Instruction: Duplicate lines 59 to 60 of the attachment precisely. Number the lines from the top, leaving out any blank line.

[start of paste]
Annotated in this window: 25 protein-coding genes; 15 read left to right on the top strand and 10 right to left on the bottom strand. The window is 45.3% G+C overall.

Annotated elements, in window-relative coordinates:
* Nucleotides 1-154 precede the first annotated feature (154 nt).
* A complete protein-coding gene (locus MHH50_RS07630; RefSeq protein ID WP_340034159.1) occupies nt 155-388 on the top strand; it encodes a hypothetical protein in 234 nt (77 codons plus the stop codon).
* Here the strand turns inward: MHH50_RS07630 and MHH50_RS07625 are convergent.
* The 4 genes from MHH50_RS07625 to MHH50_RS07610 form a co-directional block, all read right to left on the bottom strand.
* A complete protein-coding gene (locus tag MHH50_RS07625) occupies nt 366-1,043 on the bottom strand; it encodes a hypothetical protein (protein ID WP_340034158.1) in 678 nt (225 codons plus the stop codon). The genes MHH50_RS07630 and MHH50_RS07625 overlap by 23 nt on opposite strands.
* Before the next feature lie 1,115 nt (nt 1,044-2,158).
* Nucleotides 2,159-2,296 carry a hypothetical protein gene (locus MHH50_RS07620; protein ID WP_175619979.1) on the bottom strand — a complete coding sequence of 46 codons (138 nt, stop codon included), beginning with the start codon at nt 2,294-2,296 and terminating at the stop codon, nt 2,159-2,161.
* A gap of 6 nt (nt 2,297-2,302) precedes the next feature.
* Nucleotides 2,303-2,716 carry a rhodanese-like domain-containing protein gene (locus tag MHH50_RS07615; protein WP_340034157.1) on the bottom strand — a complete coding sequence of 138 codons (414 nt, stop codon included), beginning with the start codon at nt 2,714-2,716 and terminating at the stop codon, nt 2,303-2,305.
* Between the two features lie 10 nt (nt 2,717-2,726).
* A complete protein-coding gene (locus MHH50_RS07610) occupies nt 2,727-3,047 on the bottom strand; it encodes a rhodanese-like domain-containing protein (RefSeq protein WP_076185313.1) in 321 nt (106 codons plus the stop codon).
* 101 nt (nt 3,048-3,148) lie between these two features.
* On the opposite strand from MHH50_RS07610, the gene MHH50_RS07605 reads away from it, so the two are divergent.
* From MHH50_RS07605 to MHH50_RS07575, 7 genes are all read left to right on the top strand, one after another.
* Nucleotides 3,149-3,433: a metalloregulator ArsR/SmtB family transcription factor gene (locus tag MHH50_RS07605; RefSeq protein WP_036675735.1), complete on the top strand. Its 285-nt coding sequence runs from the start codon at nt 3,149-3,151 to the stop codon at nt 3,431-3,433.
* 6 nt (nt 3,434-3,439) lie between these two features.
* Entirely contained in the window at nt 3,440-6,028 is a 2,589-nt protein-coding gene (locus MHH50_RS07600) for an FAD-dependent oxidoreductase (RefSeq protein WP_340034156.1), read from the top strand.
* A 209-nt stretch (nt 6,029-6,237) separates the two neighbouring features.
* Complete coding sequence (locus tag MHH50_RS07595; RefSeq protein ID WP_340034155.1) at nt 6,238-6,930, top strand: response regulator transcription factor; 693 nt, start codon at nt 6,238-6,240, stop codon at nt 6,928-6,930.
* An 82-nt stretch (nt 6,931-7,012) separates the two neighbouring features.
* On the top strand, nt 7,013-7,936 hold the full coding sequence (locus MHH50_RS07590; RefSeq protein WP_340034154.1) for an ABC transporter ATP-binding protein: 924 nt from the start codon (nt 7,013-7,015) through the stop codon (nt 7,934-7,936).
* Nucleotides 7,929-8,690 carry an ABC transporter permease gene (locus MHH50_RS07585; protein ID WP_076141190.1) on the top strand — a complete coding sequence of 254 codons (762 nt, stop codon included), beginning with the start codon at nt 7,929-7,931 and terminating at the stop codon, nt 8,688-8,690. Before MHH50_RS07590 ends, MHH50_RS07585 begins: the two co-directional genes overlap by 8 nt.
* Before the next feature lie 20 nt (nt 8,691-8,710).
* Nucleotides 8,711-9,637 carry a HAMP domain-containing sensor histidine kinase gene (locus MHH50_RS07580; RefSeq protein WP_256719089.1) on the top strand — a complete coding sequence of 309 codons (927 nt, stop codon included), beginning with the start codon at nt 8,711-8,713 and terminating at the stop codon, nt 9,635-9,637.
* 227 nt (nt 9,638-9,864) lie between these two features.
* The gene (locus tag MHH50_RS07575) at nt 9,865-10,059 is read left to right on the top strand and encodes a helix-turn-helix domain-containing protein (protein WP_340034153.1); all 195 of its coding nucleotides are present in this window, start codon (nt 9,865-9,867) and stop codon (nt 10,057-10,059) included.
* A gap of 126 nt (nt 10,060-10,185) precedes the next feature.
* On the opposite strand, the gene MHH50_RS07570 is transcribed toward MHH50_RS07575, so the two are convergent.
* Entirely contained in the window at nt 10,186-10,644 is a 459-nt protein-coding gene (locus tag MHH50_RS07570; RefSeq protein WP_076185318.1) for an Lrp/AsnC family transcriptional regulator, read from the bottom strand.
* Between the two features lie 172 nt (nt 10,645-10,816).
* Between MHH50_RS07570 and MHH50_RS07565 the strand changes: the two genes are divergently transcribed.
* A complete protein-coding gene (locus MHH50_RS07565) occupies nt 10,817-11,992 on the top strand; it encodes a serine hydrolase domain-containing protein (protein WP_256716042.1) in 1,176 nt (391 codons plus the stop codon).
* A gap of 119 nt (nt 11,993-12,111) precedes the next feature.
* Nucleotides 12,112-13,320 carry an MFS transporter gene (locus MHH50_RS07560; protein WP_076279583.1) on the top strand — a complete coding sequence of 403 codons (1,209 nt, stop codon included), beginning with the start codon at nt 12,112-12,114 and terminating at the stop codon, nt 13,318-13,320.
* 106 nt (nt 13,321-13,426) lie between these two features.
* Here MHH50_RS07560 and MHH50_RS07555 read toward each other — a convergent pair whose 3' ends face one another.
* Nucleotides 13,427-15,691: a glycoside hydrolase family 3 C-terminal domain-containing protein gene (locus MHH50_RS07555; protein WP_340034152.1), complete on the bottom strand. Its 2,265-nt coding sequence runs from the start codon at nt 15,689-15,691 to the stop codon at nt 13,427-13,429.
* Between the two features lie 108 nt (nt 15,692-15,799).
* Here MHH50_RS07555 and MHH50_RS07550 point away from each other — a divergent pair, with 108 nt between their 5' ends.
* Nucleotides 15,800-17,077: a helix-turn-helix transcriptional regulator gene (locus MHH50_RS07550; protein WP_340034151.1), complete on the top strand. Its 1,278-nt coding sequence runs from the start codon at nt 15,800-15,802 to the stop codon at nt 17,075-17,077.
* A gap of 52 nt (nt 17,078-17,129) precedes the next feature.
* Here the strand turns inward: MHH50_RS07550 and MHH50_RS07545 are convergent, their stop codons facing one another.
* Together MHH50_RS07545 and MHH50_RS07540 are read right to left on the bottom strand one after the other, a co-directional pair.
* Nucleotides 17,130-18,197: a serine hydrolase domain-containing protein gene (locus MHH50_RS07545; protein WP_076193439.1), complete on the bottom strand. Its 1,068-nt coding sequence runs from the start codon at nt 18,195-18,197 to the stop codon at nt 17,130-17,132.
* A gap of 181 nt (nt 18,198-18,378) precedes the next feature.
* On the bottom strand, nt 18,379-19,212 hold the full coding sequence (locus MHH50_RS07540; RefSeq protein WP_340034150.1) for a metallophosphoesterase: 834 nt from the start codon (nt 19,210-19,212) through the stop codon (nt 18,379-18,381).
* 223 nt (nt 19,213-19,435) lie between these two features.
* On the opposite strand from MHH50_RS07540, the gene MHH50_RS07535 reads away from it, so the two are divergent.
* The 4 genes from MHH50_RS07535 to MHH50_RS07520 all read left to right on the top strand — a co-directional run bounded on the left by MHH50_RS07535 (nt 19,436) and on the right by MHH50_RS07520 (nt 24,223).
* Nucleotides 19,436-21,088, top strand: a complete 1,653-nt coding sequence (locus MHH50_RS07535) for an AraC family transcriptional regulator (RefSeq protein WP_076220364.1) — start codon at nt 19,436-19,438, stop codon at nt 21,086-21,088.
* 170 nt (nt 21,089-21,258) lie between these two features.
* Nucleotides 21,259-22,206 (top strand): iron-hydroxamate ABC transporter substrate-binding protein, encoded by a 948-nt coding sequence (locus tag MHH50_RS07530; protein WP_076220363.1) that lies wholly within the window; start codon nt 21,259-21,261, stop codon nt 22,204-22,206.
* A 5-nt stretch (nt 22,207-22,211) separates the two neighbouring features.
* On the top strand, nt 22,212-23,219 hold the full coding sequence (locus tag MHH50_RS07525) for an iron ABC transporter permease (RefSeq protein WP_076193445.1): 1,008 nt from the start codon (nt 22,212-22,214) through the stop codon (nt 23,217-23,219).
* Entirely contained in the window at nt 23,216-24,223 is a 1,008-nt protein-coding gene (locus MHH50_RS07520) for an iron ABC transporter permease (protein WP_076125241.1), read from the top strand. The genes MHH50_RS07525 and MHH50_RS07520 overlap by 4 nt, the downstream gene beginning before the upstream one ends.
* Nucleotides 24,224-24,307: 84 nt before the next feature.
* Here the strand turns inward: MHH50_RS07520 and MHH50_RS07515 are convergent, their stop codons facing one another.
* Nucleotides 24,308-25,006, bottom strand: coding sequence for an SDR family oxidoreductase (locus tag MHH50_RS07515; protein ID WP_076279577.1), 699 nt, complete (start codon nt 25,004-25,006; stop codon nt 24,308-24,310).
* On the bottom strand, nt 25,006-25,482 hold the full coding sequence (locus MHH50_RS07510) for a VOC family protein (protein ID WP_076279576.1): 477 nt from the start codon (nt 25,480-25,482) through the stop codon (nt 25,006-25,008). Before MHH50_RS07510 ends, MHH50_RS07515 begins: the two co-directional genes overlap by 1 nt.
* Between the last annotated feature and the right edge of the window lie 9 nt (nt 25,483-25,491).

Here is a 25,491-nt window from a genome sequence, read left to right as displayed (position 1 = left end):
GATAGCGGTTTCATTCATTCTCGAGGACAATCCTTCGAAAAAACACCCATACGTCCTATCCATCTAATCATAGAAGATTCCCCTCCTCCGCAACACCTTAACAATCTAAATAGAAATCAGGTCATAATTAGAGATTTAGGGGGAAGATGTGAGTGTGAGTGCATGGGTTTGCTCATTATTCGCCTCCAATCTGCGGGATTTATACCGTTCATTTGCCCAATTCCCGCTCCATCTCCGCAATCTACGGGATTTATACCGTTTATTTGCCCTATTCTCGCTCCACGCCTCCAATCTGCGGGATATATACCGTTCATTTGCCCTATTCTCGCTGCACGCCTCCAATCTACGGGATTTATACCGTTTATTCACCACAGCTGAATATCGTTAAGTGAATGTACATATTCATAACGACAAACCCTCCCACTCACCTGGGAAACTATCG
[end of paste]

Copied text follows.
* Here the strand turns inward: MHH50_RS07520 and MHH50_RS07515 are convergent, their stop codons facing one another.
* Nucleotides 24,308-25,006, bottom strand: coding sequence for an SDR family oxidoreductase (locus tag MHH50_RS07515; protein ID WP_076279577.1), 699 nt, complete (start codon nt 25,004-25,006; stop codon nt 24,308-24,310).